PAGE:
Analysis of Exam Questions in Automatic Speech Recognition

by Daniel Pollithy

A fellow student counted the most frequent exam questions for the course “Grundlagen der Automatischen Spracherkennung” as I am preparing for the oral exam I thought that a visualization of this would be cool.

About the course

I attended the course in the winter semester 2018/2019 by Dr. Stüker. The recordings from the year before are available on Youtube; he told us that the contents are still up-to-date.

The general task is called continuous speech recognition. ASR: To transform a recording of human speech automatically into a string of word that can be processed by a computer.

These were the topics with their counts from which the questions came:

  • General: 56
  • Speech production and microphones: 55
  • Preprocessing: 65
  • Acoustic modelling: 109
  • Speech model: 57
  • Search: 30

Topic counts

General questions

General questions

What is the “Fundamental Formel”?

\[\hat{W} = arg_{W} max P(W|X) \overset{\text{Bayes}}{\underset{\text{}}{=}} arg_{W} max \frac{P(X|W) P(W)}{P(X)} \overset{\text{maxim.}}{\underset{\text{}}{=}} arg_{W} max P(X|W) P(W)\]

P(W|X) is the a-posteriori, P(X|W) the likelhood which we call the acoustic model in ASR, P(W) and P(X) are both a-prioris where P(W) is called the language model and P(X) is the evidence of the data which falls away because most of the time we decide to maximize my maximizing the enumerator. W is a sequence of words. arg max is called the “search” or “decoding”.

Draw the block diagram!

Block diagram

  • Speech: Recorded via microphone
  • Preprocessing: Usually MFCC and dynamic features
  • Feature vectores: 42 dimensions for every frame
  • Detection: For example a multipass search with (1) search space activation with viterbi decoding, (2) more detailed search with stack decoding to generate n-best list and (3) find the best hypothesis by search the word graph generated by n-best list
  • Acoustic model: Evaluate the likelihood of a word sequence by calculating \(P(X\|W)\) with HMM+GMM or HMM+ANN (goes down to sub-triphone level)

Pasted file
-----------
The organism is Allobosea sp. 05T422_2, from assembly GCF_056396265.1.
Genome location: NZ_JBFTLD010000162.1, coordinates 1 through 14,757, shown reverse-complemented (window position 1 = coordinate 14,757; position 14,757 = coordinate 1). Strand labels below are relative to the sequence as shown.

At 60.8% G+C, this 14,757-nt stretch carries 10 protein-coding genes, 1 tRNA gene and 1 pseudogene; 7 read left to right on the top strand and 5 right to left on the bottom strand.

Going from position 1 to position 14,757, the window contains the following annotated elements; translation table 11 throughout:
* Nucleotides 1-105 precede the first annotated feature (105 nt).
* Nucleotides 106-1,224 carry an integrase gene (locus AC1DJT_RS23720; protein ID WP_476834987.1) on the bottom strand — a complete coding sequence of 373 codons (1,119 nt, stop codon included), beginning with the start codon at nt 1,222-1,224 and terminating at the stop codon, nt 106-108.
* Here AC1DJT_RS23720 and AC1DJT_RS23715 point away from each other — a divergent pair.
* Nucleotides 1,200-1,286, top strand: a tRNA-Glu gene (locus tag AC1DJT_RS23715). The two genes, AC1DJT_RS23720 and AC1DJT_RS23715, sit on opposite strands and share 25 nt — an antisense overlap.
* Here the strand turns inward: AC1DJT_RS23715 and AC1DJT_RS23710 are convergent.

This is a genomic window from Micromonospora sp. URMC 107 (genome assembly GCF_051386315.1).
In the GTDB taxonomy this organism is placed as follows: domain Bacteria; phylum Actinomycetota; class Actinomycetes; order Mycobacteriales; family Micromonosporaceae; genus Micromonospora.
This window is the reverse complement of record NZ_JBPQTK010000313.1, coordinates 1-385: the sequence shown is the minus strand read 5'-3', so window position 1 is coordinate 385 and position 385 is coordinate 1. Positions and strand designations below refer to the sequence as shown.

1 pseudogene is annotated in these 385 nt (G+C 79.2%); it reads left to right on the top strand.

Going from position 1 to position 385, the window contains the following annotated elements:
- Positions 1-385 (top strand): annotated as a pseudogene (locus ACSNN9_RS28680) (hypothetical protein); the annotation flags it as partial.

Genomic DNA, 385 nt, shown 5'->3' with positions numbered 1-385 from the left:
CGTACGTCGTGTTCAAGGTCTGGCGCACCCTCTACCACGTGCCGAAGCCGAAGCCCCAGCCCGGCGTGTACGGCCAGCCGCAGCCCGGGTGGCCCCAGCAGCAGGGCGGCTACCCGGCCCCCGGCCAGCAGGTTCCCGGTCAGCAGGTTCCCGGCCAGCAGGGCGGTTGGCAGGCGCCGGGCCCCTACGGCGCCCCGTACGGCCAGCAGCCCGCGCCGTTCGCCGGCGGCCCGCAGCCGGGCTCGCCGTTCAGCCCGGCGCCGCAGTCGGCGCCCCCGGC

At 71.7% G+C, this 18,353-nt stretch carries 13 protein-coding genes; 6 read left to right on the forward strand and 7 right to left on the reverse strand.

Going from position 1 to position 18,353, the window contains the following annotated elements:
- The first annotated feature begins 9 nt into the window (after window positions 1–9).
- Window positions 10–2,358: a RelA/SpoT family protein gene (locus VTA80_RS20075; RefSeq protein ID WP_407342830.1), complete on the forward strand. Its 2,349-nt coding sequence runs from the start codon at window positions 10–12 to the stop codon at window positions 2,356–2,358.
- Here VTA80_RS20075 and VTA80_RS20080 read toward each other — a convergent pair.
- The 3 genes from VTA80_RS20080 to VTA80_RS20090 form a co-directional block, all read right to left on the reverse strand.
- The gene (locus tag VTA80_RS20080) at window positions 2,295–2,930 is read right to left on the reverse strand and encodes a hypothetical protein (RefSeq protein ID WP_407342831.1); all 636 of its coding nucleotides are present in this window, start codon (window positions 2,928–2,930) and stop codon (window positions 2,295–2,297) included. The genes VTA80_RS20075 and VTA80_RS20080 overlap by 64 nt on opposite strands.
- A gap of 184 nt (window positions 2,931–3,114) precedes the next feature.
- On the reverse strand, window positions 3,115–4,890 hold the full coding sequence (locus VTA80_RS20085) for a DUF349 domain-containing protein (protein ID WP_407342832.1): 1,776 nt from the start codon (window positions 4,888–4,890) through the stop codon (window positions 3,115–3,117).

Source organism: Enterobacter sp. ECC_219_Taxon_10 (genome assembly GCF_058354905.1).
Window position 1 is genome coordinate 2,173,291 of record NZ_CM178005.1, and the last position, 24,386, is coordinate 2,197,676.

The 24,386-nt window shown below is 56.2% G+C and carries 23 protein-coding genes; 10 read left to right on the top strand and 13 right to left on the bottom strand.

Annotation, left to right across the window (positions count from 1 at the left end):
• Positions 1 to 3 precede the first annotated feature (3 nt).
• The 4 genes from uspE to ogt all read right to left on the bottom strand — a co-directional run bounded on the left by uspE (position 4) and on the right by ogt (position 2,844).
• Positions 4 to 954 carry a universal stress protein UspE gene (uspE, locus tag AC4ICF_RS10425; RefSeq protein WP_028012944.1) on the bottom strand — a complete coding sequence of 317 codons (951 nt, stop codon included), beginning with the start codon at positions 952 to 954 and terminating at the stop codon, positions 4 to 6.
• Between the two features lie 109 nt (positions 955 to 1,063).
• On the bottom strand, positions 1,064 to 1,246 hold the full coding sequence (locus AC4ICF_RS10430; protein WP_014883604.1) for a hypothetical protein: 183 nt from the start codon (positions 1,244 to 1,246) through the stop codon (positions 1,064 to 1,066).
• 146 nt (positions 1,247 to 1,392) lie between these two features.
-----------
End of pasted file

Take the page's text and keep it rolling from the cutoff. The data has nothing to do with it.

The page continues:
• Pronunciation dictionary: With the help of this any word can be split into phonemes or smaller linguistic units in order to detect words that were not seen during training
  • Language model: Calculate the probability of the word sequence for example with a n-gram model

Why is ASR difficult? Because of the variability in the signal, in the acoustic and in the speech. In the signal because of microphones, reverberations of the room… In the acoustics because of the velocity, volume or voice of a person. In the speech: Which words, regional differences of languages, dialects…

Speech recognition today? Because of the variability we treat speech partially as a random process and we use statistical speech recognition to solve for this. We use graphical models like HMMs to combine phonetic a-priori knowledge with training data. At its heart we treat speech recognition as a classification problem with the word error rate as performance measure. Here comes the fundamental formula into play.

What kind of flaw is in the fundamental formula? The language model P(W) is a discrete probability distribution and the acoustic model P(X|W) is a continuous probability distribution in the case of HMM+GMM. This results in a variance problem where the language model brings in too much probability mass. Therefore we modify the formula a little bit:

\[P(W\|X) = P(X\|W) * P(W)^z / P(X)\]

with z <= 1.0 cross validated

And there is also another problem. Long word sequences are less probable than short ones in most language models therefore we can also add a factor that takes this into account.

\[P(W\|X) = P(X\|W) * P(W)^z * q^{|W|} / P(X)\]

with q cross validated

Definition phon, phonem and subphonem? A phon is the smallest acoustic unit which can be perceived. A phonem is the smallest acoustic unit which can make a semantic difference between words. A subphonem is a part of a phonem.

Rescaling the fundamental formula? See above

\[P(W|X) = P(X|W) * P(W)^z * q^{|W|} / P(X)\]

Definition WER? Word Error Rate:

\[WER = \frac{ \#INS + \#DEL + \#SUB}{\|REF\|}\]

Languages that do not split into words are suboptimal for this metric.

Why log likelhood? The log is a strictly monotonic function which results in the fact that the extreme values of the log of a function reside at the same value as the original function. If we only want to find an extreme value we can therefore also find the extreme value of the log function. The log comes in especially handy for two reasons. Avoid the evaluations of e-functions and if for calculations that become numerically unstable.

What is the use of p(x)? We call p(x) the evidence of the data. It is used for discriminative training which has the target to maximize the distance between the correct word sequence and the incorrect ones. The same holds for Maximum Mutual Information Estimation (MMIE).

We can calculate p(x) by marginalizing over all possible word sequences. This is not feasible in practice. As a substitute we can use a n-best list.


I cut the other (more important) topics because it might not be a good idea to make this information available to the Internet, sorry.